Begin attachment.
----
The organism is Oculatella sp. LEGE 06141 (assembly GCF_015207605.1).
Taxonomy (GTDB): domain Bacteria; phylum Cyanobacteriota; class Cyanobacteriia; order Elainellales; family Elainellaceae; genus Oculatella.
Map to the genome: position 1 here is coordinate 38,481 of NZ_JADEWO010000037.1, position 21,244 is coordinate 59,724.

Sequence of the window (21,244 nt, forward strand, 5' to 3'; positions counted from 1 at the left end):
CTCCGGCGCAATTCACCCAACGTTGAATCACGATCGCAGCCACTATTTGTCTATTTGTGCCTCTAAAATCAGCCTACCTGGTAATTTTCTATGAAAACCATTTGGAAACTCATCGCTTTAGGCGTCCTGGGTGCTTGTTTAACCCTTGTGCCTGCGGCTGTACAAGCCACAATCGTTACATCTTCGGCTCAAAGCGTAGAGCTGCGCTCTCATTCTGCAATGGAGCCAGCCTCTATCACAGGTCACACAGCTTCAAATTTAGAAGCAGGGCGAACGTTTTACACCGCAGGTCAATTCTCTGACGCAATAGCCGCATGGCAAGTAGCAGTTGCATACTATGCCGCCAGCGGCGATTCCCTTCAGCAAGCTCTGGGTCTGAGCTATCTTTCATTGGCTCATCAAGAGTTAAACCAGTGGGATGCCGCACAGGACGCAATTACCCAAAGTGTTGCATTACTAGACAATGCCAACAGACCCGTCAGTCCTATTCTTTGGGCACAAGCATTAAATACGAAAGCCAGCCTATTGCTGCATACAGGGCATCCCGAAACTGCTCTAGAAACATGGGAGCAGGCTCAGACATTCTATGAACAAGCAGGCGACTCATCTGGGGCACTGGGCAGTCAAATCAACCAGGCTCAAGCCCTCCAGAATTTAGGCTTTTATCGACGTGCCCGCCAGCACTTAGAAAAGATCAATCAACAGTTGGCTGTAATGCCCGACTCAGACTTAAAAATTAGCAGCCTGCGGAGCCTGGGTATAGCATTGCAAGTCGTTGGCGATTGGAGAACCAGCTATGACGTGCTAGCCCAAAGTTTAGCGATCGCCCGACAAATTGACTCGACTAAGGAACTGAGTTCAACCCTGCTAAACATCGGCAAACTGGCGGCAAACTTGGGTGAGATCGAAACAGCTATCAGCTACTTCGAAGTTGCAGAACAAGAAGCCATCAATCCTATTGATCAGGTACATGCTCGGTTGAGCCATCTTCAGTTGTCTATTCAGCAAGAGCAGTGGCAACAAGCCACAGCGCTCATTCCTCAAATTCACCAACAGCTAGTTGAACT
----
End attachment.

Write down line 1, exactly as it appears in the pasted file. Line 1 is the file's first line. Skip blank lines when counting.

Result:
The organism is Oculatella sp. LEGE 06141 (assembly GCF_015207605.1).